4. The Act instructs that financial creditors who are averse to the resolution plan and operational creditors ought to get an equitable and fair sum at the least equivalent to the liquidation value in conformity with Section 53 of the Code or the amount that would have been received if the liquidation value of the corporate debtor had been distributed in consonance with Section 53 of the Code, whichever is higher. The Act, with a view to accommodate Swiss Ribbons v. Union of India’s ‘fair and equitable’ requirement, spells out that the distribution approved by the CoC shall be deemed to be ‘fair and equitable’ to these creditors as long as the statutory provisions are observed. The NCLT’s discretion to investigate the proposed distribution in a resolution plan will be significantly slimmed down.

5. The Act balloons the ‘going concern’ requirement of the Code to encompass corporate reorganisation as a part and parcel of a resolution plan. Section 5 (26) that lays out the definition of resolution plan shall be amended, and it will end up permitting comprehensive schemes for corporate restructuring like a merger, demerger, amalgamation, etc., for better value maximisation.

6. The Act aspires to make the resolution plan on its approval by the Adjudicating Authority legally binding on the creditors including the statutory, government or local authorities that, under the thrall of laws, had pre-CIRP claims against the corporate debtor. This shall put to sleep the pre-CIRP claims litigation that is vehemently pursued by the taxation officials.

7. The Act makes clear that the CoC is at liberty to zero in on the liquidation of the corporate debtor at any time from the constitution of the CoC to the endorsement of the resolution plan but before the preparation of the information memorandum.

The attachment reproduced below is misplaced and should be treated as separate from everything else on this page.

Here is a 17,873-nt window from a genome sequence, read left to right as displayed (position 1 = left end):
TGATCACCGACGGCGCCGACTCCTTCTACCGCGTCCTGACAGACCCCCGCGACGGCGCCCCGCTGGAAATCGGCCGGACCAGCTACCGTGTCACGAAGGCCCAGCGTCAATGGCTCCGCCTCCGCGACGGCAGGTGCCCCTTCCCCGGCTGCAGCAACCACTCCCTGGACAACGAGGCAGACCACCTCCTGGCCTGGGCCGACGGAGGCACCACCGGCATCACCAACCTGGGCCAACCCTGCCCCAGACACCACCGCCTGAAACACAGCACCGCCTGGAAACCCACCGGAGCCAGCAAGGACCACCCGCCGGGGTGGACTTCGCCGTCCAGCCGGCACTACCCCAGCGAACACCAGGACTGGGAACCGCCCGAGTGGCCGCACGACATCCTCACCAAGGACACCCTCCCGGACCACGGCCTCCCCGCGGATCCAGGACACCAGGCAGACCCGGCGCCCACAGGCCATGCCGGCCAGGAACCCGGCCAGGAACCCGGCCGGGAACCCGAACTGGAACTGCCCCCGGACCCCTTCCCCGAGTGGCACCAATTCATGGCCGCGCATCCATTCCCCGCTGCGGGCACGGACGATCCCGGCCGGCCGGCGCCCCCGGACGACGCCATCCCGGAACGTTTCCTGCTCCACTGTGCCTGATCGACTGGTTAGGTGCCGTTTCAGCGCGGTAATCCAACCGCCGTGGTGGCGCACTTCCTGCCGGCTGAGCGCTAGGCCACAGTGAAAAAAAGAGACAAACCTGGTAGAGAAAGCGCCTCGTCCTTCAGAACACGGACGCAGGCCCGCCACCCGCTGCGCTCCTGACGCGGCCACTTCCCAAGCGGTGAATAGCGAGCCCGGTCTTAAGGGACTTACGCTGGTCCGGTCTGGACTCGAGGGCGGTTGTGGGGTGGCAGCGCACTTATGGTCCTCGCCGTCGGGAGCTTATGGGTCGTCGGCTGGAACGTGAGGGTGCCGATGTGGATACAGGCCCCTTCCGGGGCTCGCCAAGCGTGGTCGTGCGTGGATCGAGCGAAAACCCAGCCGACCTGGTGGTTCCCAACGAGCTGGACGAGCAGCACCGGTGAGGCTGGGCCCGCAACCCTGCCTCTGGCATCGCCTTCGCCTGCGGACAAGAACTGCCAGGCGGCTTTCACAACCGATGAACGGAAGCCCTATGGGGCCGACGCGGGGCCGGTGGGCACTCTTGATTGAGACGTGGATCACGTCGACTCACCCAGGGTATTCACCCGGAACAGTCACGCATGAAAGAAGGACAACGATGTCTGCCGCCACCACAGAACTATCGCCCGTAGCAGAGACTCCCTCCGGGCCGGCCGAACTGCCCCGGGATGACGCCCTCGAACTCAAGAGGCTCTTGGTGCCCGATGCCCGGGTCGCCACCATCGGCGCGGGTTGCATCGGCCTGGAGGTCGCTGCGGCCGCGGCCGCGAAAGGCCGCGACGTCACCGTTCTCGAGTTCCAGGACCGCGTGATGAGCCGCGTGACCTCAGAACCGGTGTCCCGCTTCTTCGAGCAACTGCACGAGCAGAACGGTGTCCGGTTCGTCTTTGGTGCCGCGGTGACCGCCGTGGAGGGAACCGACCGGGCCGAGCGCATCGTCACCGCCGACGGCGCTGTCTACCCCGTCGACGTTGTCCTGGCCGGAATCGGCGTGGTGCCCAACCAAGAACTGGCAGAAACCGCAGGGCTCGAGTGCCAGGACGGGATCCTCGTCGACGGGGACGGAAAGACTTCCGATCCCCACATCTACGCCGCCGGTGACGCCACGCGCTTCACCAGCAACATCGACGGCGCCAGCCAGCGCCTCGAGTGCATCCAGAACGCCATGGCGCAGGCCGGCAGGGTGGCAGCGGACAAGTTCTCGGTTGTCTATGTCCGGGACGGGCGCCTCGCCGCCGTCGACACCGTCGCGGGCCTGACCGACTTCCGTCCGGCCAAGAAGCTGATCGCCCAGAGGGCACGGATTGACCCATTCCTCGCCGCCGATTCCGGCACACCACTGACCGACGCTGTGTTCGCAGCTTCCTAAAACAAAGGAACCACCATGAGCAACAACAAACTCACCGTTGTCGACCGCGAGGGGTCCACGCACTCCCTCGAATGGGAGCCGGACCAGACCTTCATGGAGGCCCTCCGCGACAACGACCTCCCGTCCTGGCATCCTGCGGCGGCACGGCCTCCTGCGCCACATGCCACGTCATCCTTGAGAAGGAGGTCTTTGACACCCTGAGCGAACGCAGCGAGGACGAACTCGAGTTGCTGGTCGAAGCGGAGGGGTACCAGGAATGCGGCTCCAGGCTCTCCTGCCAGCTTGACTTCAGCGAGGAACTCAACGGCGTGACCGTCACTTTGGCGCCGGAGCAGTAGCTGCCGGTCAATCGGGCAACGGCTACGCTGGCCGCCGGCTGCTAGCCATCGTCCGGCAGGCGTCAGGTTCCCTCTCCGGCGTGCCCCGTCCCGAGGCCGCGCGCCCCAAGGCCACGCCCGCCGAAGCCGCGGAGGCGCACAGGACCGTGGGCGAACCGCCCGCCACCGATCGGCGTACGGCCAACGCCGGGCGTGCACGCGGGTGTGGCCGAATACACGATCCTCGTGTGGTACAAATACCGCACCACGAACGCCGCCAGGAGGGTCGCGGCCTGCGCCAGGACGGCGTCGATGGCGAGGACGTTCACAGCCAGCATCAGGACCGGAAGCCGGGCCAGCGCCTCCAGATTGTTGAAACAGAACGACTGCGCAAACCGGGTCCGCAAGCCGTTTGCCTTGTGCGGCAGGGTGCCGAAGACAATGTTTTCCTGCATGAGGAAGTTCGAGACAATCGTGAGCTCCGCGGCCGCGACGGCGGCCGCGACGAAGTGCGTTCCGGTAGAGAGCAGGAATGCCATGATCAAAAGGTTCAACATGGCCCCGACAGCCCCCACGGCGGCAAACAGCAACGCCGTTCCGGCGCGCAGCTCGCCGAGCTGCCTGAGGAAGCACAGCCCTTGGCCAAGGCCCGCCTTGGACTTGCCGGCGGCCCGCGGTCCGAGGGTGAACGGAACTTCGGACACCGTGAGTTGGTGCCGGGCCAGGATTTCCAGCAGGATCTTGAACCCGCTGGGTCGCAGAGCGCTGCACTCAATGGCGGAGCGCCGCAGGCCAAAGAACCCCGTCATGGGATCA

Conclusion

The Insolvency and Bankruptcy Code (Amendment) Act, 2019 is the government’s attempt to weed out legal deficiencies and the NCLAT’s decision in Standard Chartered Bank, which is detrimental to the debt industry in totality. Non-preferential treatment of secured and operational creditors will: first, drag down foreign investments that, in turn, will shrink capital flow in the economy[iv]; second, dragoon financial creditors into choosing liquidation in the CIRP for the reason that they shall be able to recover meagre amounts on account of equal treatment of secured, unsecured and operational creditors; third, more loan-loss provisions in a capital-hungry economy.

 

[Manas Raghuvanshi, is a law graduate from Jindal Global Law School and is an associate in the chambers of Ms Heena Mongia, in Delhi]


End-notes:

[i] Arcelormittal India Private Limited v. Satish Kumar Gupta and Others, 2018 S.C.C. OnLine S.C. 1733.

[ii] L. Viswanathan, Gaurav Gupte & Madhav Kanoria, 2019 IBC Amendment Bill: Swift Action for Course Correction, MONDAQ.COM (Aug. 12, 2019, 10:45 AM), http://www.mondaq.com/india/x/833258/Insolvency+Bankruptcy/2019+IBC+Amendment+Bill+Swift+Action+For+Course+Correction.

[iii] Standard Chartered Bank v. Satish Kumar Gupta, R.P. Of Essar Steel Ltd. and Others, 2019 S.C.C. OnLine N.C.L.A.T. 388.

[iv] Andy Mukherjee, If Not Quashed, Essar Steel Ruling Can Unravel India’s Insolvency Reform, BUSINESS-STANDARD.COM (Aug. 14, 2019, 11:58 AM), https://www.business-standard.com/article/companies/if-not-quashed-essar-steel-ruling-can-unravel-india-s-insolvency-reform-119071700140_1.html.